As shown in FIG. 1, the first and second enclosure portions 102, 104 may be configured to enclose a data storage device 106. The data storage device 106 may comprise a rotating media data storage device, a solid state data storage device or a hybrid data storage device comprising both rotating media and solid state memory. As shown, the data storage device assembly 100 may further comprise at least one shock mount 108 configured to couple to and support the data storage device 106 within the mated first and second enclosure portions 102, 104. According to one embodiment, the data storage device assembly 100 may comprise four such shock mounts 108, each configured to couple at or near a corner, for example, of the data storage device 106, as shown in FIG. 1. In one embodiment, the shock mounts 108 are configured to have substantially the same stiffness. In another embodiment, one or more of the shock mounts 108 may be stiffer than the other shock mounts 108 and/or have different characteristics. One or more of the shock mounts 108 may comprise, for example, a plastic or rubber material and/or some other elastomer. The shock mounts 108 may, according to one embodiment, be generally cylindrical in shape, although other shapes may be utilized. As shown in FIG. 1, each of the shock mounts 108 may be configured to be coupled to the data storage device 106. Such coupling may take the form of, for example, an extension configured to fit within a corresponding blind bore within the data storage device 106, an adhesive or any other manner of coupling a shock mount 108 to the data storage device 106 for shock and vibration isolation purposes.

As shown in FIG. 1, for each of the shock mounts 108, the first enclosure portion 102 may comprise a first pocket 110. Only two such first pockets 110 are visible in the perspective view of FIG. 1. As also shown in FIG. 1, for each of the shock mounts 108, the second enclosure portion 104 may comprise a second pocket 112. Only two such second pockets 112 are visible in the perspective view of FIG. 1. The first and second pockets 110, 112 and the shock mounts 108 may be aligned with one another such that each corresponding pair of first and second pockets 110, 112 may hold a respective one of the shock mounts 108 captive when the first enclosure portion 102 is mated with the second enclosure portion 104. The mating thereof may be, for example, via an interference fit mechanism, a latch mechanism comprising mounting latches 134, 136 (FIGS. 2-4) or any other mechanism to securely mate the first and second enclosure portions 102, 104 to enclose the data storage device 106 and to exert the desired compressive force on the shock mounts 108 held captive between the first and second pockets 110, 112. In one embodiment, mounting latches 134, 136 may be disposed adjacent the first and second pockets 110, 112, respectively. Such a configuration may provide a latching force that is in close proximity to the center of the shock mounts 108. By latching in close proximity to the shock mounts 108 in this manner, the shock mounts 108 may be held captive in a precise and secure manner.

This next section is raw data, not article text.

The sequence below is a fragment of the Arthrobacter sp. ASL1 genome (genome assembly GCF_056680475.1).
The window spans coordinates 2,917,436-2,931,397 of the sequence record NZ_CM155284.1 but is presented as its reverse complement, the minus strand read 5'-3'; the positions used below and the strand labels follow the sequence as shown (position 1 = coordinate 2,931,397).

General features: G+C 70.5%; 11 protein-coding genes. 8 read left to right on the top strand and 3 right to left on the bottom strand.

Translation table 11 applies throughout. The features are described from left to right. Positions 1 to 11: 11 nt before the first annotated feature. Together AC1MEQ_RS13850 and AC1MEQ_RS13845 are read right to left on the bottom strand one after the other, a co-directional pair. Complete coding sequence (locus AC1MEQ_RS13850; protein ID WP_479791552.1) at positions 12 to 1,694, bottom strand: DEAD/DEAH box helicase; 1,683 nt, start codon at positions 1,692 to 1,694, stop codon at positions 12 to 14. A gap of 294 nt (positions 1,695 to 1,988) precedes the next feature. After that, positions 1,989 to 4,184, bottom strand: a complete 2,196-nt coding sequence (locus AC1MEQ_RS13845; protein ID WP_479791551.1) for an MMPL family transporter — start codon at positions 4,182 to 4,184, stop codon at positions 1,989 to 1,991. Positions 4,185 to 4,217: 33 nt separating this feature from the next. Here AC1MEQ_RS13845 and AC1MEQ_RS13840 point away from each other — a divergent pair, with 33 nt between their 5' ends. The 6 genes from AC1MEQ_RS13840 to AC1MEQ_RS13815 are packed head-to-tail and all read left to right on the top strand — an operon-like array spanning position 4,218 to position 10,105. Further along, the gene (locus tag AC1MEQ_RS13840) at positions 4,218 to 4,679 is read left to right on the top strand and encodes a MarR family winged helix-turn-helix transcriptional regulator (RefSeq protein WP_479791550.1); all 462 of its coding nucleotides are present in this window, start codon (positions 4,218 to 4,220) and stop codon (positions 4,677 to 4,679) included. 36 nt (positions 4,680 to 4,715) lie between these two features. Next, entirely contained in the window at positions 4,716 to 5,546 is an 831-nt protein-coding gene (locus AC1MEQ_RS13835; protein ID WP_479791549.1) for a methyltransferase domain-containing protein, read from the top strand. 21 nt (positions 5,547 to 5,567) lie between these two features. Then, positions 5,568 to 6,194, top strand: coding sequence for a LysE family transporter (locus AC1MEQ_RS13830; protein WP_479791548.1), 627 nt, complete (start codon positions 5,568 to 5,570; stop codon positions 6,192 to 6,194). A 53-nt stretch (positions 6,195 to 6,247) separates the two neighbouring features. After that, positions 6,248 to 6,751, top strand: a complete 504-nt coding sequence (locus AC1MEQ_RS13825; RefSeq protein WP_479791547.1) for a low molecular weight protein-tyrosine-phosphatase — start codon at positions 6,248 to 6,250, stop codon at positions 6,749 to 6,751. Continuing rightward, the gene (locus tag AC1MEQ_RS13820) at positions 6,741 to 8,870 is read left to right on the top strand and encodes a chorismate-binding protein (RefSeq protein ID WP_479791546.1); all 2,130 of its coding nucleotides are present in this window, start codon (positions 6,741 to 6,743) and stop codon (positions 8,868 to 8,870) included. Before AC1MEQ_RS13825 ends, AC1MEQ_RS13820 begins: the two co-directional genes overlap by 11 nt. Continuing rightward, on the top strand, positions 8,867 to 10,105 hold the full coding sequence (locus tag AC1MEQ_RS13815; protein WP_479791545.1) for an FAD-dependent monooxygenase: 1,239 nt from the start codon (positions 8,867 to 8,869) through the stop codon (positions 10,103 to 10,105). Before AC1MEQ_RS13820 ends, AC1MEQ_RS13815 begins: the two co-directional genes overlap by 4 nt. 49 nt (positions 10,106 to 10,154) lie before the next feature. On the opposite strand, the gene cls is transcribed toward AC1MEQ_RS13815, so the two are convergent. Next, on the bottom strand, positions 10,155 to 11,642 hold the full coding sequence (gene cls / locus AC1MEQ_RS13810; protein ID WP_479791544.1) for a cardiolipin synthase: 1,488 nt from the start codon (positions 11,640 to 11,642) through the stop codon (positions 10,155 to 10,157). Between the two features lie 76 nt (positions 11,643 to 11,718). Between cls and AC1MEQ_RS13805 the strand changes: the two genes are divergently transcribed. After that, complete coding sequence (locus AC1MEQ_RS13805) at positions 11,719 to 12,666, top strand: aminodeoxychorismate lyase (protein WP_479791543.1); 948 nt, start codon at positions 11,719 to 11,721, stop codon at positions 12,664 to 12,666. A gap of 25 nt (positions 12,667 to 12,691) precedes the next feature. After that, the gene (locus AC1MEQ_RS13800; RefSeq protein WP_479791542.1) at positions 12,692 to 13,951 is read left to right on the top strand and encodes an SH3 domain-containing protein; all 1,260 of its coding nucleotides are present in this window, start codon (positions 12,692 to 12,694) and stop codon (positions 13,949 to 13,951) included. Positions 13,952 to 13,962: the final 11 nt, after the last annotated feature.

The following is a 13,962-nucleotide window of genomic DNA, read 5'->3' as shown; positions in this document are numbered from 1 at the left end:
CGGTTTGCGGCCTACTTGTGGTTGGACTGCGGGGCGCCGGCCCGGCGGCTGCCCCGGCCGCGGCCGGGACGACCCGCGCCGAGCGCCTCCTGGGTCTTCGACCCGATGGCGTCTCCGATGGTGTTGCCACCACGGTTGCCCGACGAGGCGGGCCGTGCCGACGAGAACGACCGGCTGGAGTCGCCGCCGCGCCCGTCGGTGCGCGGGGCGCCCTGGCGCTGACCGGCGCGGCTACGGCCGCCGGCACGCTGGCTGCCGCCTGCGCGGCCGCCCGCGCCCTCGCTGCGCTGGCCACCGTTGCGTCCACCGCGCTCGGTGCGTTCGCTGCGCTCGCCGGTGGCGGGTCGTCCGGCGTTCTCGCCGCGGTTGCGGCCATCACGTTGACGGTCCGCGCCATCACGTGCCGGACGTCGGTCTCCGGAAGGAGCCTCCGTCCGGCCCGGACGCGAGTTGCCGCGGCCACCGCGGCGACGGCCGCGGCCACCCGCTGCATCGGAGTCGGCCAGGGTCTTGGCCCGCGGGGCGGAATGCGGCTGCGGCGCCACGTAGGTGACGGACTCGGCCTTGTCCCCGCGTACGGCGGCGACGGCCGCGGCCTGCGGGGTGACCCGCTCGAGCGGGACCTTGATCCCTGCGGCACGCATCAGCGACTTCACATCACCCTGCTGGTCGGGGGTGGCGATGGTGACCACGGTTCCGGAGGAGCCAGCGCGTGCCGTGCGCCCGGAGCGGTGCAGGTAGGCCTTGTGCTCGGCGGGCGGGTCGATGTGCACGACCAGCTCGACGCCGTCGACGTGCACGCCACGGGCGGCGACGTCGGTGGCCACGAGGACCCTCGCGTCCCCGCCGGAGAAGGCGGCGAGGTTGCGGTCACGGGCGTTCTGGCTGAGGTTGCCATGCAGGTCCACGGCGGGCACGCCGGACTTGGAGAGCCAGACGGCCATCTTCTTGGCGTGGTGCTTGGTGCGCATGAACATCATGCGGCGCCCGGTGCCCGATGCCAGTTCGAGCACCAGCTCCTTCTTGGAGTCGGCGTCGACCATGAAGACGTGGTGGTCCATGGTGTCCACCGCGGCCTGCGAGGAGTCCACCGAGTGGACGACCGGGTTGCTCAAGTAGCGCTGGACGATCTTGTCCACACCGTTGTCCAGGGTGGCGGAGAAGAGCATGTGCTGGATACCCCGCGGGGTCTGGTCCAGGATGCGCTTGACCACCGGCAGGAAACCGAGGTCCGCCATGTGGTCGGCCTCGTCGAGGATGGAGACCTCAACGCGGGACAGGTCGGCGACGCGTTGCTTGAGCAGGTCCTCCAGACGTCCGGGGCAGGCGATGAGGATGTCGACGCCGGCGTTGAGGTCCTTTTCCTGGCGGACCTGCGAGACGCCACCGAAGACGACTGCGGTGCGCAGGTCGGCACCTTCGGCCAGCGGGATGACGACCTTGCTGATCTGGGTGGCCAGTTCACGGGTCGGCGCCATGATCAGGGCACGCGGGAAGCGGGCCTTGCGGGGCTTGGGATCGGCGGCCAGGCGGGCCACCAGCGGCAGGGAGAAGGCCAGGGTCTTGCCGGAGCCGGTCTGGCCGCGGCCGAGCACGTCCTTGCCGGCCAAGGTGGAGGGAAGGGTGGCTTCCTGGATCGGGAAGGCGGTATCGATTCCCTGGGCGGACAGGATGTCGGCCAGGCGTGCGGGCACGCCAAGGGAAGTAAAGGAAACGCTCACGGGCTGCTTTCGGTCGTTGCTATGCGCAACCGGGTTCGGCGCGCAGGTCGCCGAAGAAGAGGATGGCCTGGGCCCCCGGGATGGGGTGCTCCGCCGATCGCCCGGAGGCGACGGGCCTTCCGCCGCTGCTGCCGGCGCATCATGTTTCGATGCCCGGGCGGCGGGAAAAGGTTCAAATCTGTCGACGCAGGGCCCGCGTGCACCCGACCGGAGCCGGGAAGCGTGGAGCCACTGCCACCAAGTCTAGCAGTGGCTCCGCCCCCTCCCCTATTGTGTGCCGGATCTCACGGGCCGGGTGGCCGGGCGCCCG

FIG. 2 shows a view of a shock mount 108 held captive by first and second pockets 110, 112, according to one embodiment. As shown therein, the first pocket 110 may define a first nesting surface 114. According to one embodiment, the nesting surface 114 may be non-planar. According to one embodiment and as shown in FIG. 2, the nesting surface 114 may define a generally semi-circular profile. The nesting surface 114, however, may define profiles having other shapes. According to one embodiment, the first pocket 110 may define a first plurality of ribs 116. That is, the nesting surface 114, according to one embodiment, may define one or more local regions that extend away from the nesting surface 114 to contact the shock mount 108. Such local regions that contact the shock mount 108 may comprise the first plurality of ribs 116. The first plurality of ribs 116 may contact a first portion 118 of the shock mount 108 over an aggregate first surface area that is less than the surface area of the first nesting surface 114. That is, each of the first plurality of ribs 116 of each of the first pockets 110 may contact a first portion 118 of a respective one of the shock mounts 108 over a surface area. The sum of these surface areas over which the first plurality of ribs 116 contact the shock mounts 108 may be, according to one embodiment, less than the surface area of the nesting surface 114 of the first pocket 110. Stated differently still, the first plurality of ribs 116 are configured to reduce the surface area of contact between the first pocket 110 and the shock mount 108, as compared to the surface area of the nesting surface 114.